The actions of neurons enable us to think and move. Neurons signal to one another where they meet at synapses, and at chemical synapses, neurotransmitters that are released there can have excitatory or inhibitory effects on other cells. In the brain, there are cells other than neurons, however, and scientists have been trying to learn more about these other cell types.
Astrocytes are named for their star-like shape, and they are a type of glial cell that helps create a supportive framework for the brain. Once thought to be involved in the regulation of excitatory synapses, researchers have now determined that astrocytes also help control inhibitory synapses. They do so by attaching to neurons using a sticky molecule called NrCAM. Astrocytes can extend projections to inhibitory synapses, and when they connect, NrCAM adheres them together. The findings have been reported in Nature.
"We really discovered that the astrocytes are the conductors that orchestrate the notes that make up the music of the brain," said senior study author Scott Soderling, Ph.D., chair of the Department of Cell Biology in the School of Medicine at Duke University.
Excitatory and inhibitory synapses were thought to be one of the most critical parts of the brain, and they have been implicated in disease. For example, if there is too much excitation among the brain’s neurons, epilepsy may develop, while in schizophrenia, it seems there isn't enough excitation and neurons are overly inhibited. Researchers have also found that in autism, there is an imbalance between excitation and inhibition.
This work suggests that astrocytes may be playing a far more siginifcant role in the function of the brain than we knew. Astrocytes seem to be directing the action in the brain, and may make attractive therapeutic targets, noted study co-senior author Cagla Eroglu, Ph.D., an astrocyte expert and associate professor of cell biology and neurobiology in the Duke School of Medicine. In 2017, Eroglu’s lab discovered how astrocytes extend their tentacles and link to synapses.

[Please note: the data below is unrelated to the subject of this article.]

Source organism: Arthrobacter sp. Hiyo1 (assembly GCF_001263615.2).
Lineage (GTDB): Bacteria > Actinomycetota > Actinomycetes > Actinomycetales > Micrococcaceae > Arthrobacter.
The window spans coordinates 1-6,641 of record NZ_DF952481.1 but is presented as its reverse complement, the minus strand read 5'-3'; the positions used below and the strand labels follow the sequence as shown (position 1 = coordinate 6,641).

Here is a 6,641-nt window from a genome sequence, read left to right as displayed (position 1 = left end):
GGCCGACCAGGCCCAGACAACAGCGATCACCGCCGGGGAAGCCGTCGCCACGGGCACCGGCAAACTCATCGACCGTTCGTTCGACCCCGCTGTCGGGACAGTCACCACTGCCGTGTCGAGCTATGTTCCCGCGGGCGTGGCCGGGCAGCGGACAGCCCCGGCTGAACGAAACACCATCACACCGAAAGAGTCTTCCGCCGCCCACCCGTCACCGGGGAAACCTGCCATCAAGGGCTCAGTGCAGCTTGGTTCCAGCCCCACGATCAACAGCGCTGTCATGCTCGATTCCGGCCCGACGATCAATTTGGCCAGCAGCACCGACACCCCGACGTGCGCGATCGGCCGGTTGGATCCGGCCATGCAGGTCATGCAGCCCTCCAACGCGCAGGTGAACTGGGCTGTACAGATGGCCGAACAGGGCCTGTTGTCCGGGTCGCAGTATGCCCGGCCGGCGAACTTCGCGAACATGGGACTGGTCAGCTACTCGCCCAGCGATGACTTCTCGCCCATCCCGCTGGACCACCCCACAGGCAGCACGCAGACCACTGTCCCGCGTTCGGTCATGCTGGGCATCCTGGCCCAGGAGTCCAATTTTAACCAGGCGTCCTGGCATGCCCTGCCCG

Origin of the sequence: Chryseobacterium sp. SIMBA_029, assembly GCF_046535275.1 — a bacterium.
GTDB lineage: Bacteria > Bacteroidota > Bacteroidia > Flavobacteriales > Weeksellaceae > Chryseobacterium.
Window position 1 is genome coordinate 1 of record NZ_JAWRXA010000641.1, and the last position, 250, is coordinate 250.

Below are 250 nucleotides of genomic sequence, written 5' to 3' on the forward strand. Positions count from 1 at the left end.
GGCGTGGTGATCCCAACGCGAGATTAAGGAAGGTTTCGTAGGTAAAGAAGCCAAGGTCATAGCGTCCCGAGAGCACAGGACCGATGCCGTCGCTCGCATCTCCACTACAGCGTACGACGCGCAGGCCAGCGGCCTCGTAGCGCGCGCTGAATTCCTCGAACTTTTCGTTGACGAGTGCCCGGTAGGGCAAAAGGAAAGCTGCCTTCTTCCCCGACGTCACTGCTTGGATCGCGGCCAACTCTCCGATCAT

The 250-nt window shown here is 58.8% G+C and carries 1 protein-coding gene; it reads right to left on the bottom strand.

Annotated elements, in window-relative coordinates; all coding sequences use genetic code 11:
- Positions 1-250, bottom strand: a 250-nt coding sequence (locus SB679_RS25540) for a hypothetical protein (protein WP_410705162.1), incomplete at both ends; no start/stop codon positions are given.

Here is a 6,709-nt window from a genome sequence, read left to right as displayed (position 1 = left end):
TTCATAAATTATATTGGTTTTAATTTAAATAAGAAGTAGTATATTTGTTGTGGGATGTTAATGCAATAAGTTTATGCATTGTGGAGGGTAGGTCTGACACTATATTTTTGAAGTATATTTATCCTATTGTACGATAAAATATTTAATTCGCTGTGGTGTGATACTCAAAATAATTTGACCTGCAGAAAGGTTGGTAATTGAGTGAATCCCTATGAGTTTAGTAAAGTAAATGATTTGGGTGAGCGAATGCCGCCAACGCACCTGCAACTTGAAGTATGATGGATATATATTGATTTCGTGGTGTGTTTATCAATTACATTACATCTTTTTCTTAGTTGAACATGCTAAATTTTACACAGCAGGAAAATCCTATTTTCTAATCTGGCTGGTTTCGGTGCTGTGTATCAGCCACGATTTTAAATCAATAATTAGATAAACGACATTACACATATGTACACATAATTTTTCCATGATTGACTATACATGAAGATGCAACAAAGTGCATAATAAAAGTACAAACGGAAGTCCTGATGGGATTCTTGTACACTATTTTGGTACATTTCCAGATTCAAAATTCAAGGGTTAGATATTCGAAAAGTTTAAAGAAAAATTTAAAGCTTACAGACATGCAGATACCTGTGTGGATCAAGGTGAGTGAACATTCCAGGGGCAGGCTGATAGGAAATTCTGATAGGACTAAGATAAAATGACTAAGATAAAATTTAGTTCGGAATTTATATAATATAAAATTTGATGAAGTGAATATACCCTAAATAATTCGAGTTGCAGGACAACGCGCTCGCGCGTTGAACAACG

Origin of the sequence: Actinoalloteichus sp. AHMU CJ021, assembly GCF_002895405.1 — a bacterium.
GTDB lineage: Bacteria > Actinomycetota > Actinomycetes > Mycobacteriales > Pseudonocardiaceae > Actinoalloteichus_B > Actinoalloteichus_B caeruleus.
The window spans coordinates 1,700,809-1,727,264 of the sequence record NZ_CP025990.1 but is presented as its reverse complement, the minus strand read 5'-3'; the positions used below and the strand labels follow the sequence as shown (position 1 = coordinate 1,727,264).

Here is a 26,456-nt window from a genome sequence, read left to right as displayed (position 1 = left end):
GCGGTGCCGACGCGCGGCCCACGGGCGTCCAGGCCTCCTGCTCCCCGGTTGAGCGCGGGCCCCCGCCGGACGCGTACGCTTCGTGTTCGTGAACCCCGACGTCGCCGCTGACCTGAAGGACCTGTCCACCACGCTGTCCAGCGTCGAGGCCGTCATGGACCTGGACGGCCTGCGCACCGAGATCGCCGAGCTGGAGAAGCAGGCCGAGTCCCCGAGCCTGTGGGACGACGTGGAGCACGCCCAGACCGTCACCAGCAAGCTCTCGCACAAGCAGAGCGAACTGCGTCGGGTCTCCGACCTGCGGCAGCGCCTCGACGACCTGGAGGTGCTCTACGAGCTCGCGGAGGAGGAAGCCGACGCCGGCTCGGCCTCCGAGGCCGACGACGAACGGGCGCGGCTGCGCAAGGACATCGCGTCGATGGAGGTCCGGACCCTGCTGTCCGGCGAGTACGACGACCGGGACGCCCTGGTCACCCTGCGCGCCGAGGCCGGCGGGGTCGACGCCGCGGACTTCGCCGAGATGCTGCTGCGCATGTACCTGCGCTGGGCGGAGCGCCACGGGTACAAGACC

"A lot of the time, studies that investigate molecular aspects of brain development and disease study gene function or molecular function in neurons, or they only consider neurons to be the primary cells that are affected," said Eroglu. "However, here we were able to show that by simply changing the interaction between astrocytes and neurons -- specifically by manipulating the astrocytes -- we were able to dramatically alter the wiring of the neurons as well."
Soderling and Eroglu decided to use a technique developed by Soderling's lab and refined by lead study author and Soderling lab postdoctoral associate Tetsuya Takano. The method enabled the researchers to expose mouse brains to an enzyme that would label the proteins linking neurons and astrocytes. After they were marked with this label, the investigators could isolate the tagged proteins from the brain tissue. Thus, they found NrCAM was the adhesion molecule.
Additional work confirmed that NrCAM connects astrocytes to inhibitory synapses, and controls how they are influenced.
"We were very lucky that we had really cooperative team members," said Eroglu. "They worked very hard and they were open to crazy ideas. I would call this a crazy idea."